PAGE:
dstat is a good utility to get a runtime view of statistics of system resources like CPU, disk and network.
$ sudo apt install dstat
$ dstat You did not select any stats, using -cdngy by default. --total-cpu-usage-- -dsk/total- -net/total- ---paging-- ---system-- usr sys idl wai stl| read writ| recv send| in out | int csw 3 4 81 12 0| 16k 1135k| 0 0 | 0 0 |9497 1088 1 1 0 98 0| 0 364k| 218B 1428B| 0 0 | 10k 2520 3 10 0 87 0| 0 880k| 367B 338B| 0 0 | 10k 2805
We can see that by default, it prints out CPU (
-c), disk (
-d), network (
-n), page (
-g) and system (
-y) stats. Individual stats of each of these can obtained by using those commandline options. For example,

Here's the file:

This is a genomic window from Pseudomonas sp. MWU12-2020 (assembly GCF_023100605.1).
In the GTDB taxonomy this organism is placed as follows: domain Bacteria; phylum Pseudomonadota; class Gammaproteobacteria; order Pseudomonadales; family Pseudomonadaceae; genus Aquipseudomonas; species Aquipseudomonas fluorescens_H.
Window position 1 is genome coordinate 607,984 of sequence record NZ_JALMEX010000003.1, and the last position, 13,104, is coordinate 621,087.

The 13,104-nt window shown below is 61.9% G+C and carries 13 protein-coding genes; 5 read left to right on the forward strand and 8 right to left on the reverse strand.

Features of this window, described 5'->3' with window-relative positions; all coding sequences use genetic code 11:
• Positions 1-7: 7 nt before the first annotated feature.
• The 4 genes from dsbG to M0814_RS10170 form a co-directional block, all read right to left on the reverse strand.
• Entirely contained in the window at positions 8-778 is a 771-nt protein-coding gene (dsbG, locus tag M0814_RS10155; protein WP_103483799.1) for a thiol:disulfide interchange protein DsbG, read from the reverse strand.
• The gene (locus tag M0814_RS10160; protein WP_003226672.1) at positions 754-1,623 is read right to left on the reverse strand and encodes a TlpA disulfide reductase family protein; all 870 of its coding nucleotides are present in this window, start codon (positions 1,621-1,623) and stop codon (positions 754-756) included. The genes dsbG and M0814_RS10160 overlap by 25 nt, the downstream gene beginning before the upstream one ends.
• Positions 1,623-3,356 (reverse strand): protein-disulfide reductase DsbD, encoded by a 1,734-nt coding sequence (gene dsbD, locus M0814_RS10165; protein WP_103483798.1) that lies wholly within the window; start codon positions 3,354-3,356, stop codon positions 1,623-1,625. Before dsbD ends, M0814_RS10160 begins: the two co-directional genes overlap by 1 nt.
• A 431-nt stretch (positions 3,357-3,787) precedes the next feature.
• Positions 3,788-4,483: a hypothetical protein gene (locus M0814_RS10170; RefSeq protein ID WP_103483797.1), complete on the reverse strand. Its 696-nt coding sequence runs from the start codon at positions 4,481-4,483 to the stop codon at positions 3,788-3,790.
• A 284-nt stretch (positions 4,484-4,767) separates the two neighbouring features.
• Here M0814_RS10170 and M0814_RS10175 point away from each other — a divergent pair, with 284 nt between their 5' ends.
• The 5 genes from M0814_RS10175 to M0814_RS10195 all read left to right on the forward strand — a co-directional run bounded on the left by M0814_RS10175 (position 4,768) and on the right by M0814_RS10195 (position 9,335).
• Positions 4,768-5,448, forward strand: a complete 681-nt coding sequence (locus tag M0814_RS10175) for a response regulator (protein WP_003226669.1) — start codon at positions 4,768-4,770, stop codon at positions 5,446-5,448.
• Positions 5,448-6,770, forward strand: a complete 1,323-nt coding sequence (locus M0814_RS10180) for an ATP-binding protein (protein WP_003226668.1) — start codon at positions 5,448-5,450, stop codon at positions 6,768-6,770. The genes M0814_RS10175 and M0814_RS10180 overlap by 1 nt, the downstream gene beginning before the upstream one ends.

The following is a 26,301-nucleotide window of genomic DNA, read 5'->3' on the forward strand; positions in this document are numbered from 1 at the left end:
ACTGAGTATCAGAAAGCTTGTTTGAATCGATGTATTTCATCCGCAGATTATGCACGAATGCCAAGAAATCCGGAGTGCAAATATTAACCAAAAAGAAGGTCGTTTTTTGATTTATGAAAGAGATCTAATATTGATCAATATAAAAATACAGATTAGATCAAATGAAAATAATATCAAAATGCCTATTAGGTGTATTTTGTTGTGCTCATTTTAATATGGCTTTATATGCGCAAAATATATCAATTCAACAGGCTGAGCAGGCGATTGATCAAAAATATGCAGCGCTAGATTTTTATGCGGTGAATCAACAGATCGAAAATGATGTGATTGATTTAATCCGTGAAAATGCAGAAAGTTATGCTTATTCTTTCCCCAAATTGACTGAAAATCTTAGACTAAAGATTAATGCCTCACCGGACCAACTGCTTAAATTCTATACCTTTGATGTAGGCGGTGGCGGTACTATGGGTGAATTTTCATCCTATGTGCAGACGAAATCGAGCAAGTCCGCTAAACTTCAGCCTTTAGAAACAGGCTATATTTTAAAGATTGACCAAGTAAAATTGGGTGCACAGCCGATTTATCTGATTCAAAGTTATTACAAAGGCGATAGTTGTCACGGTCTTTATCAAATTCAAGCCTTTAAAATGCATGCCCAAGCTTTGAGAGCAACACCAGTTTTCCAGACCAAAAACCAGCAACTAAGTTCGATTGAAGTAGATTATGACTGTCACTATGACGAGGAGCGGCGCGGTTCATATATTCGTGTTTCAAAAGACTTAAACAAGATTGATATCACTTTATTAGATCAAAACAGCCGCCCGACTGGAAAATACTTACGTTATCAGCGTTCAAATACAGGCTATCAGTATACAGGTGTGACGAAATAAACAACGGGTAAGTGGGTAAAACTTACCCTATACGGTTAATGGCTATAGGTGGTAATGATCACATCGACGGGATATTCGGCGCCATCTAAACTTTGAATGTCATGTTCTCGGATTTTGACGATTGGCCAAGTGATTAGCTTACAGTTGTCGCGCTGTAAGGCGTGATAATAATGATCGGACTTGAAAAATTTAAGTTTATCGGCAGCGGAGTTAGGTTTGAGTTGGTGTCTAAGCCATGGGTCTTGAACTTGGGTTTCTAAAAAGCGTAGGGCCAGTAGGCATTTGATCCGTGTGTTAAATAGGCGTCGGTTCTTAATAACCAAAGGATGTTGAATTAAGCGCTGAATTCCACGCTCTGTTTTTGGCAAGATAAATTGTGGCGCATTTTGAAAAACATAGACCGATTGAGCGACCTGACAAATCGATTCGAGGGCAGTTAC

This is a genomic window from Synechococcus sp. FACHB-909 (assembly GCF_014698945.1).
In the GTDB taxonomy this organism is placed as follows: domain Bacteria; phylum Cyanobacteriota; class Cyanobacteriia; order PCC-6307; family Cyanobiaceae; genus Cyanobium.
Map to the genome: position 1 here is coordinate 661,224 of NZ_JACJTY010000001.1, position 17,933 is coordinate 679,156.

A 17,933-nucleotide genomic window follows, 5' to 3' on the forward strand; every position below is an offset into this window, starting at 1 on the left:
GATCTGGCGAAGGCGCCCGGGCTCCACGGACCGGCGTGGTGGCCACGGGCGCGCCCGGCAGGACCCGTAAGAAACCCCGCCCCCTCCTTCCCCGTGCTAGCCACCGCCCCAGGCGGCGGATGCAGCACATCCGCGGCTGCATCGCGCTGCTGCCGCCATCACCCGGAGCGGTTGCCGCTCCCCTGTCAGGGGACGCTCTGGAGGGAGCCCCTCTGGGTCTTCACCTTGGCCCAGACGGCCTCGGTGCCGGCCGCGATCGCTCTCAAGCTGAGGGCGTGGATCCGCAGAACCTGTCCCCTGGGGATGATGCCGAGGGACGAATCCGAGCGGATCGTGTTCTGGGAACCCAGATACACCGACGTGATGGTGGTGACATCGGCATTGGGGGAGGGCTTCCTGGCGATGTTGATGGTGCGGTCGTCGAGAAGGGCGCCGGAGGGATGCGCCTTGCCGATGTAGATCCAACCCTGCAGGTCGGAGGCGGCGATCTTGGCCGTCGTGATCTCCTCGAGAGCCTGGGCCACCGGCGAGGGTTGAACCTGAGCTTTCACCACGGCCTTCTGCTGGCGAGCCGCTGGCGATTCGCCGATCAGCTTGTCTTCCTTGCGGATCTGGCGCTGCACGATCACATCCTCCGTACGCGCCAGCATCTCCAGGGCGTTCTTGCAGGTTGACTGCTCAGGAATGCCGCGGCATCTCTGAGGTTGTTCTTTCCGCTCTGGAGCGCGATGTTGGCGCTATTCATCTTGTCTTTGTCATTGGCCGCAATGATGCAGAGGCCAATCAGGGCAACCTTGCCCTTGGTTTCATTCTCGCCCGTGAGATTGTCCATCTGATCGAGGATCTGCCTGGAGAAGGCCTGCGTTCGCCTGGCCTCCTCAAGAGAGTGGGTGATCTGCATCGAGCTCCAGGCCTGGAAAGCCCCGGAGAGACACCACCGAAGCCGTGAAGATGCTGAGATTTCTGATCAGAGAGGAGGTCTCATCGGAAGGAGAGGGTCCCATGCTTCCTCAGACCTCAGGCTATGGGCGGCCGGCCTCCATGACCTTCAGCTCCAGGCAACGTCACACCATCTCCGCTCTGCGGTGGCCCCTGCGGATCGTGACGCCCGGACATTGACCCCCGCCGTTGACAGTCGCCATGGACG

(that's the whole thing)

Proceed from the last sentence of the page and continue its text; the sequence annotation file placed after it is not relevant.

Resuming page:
dstat -d to view disk statistics only.
Also, note that the first report (i.e., the first line) is the total or average of that stat from the time the system was booted.
$ dstat 9
The delay argument can be used to the right of other commandline options, like
dstat -d 9 for example.
20), provide the count to the right of the delay argument:
$ dstat 9 20
$ dstat --output joe.csv 1 3
Note that the
--output and other options have to be placed before the delay and count arguments.